TODD OWYOUNG: Todd is a Concert Photographer from Los Angeles, CA. The thing that always strikes me about Todd’s work is the amazing colors. Concert photography is usually a fight with light. He is able to make the lighting work for him and produce excellent work. What I admire most about Todd is his transparency. Usually his posts include what lenses were used and his camera settings. As I refer to Glen’s books I also refer to Todd’s website to gain insight on technical aspects of concert photography. He has helped my progression as an artist.

CHADWICK FOWLER: I have known of Chadwick for a while now – but I first met him spring of 2009. Chadwick is a professional photographer from Phoenix, AZ that specializes only in great shots. His business is segmented into Commercial Photography, Concert / Music Photography and Portrait Photography. He has a passion for getting the best photo at the perfect moment. More than that he has a passion for his craft (photography) – I know because I have seen him in action. Chadwick sets the bar high for us photographers in Phoenix and we are all better for it. Check out his work. www.chadwickfowler.com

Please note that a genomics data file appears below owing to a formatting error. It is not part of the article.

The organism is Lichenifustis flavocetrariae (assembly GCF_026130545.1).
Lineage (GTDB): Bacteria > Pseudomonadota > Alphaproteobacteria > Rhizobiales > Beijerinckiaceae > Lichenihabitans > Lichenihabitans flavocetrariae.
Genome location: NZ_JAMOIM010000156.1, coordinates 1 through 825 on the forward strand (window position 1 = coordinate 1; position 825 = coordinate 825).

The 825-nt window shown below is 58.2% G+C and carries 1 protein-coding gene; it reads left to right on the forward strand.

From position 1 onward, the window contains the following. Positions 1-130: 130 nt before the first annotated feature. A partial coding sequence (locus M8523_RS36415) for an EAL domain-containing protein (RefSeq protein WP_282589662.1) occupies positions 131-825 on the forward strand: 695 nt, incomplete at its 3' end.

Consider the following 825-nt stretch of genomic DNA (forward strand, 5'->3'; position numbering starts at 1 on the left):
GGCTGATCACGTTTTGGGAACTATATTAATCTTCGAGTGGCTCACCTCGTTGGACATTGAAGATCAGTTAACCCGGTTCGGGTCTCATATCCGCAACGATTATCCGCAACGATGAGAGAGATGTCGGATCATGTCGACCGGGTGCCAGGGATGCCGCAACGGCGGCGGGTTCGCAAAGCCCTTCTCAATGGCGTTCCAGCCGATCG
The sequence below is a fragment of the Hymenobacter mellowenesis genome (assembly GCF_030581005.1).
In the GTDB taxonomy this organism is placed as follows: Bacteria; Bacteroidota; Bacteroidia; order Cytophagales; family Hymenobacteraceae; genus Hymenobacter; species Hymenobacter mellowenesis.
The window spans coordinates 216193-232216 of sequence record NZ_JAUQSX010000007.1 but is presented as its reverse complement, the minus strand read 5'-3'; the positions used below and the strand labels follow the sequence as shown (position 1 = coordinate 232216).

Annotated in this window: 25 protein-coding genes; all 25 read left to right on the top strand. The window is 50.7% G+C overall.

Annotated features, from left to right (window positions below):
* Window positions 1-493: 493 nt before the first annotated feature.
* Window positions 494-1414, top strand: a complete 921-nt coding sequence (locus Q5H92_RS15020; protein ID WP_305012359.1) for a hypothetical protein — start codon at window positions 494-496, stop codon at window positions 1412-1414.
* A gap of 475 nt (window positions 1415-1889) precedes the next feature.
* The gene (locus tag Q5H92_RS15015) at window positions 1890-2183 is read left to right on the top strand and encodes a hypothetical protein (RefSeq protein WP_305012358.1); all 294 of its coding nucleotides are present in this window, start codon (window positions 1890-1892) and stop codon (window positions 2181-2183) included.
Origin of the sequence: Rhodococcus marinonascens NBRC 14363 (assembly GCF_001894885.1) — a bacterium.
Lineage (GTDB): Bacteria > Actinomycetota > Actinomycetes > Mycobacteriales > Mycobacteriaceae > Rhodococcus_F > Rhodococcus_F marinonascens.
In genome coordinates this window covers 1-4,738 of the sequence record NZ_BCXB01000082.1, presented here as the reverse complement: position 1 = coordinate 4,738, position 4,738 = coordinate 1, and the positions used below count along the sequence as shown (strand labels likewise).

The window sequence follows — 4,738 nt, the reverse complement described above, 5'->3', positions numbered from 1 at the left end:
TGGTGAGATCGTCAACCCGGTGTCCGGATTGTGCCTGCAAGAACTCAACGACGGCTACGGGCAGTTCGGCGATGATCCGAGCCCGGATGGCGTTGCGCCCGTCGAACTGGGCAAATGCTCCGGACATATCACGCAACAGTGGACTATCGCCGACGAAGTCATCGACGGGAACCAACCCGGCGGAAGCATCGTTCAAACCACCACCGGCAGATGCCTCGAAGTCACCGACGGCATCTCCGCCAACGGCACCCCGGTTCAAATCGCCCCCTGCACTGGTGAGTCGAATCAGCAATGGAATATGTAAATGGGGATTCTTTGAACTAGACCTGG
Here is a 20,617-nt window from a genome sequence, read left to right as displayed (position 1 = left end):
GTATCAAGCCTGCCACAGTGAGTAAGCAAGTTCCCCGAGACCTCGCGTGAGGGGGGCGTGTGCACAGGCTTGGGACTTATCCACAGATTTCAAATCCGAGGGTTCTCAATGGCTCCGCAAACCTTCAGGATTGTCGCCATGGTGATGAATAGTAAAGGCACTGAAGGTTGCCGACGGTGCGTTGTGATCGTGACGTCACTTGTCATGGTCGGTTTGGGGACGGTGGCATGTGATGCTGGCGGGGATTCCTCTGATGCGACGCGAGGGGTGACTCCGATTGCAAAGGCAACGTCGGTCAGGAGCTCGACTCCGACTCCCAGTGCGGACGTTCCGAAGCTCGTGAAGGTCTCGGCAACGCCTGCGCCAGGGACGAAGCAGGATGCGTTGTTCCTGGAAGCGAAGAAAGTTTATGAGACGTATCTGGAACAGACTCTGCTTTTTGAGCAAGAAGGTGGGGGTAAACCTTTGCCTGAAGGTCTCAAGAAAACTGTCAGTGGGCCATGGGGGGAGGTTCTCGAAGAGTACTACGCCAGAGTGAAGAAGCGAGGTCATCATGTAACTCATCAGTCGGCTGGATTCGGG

CRAIG BLANK: I’ve known Craig since the early 80’s. Craig was one of our best friend’s (older) brother. I don’t know what to say about Craig’s photographs – whether it’s about his architecture work, product work or portraits – His photos always capture that thing. (It’s difficult to put into words.) Again, these are the shots I am continually seeking. Craig is probably one of the most technical photographers I know (graduated from School of Visual Arts in NYC.) When I see Craig’s work it always makes me pick up my camera and photograph something.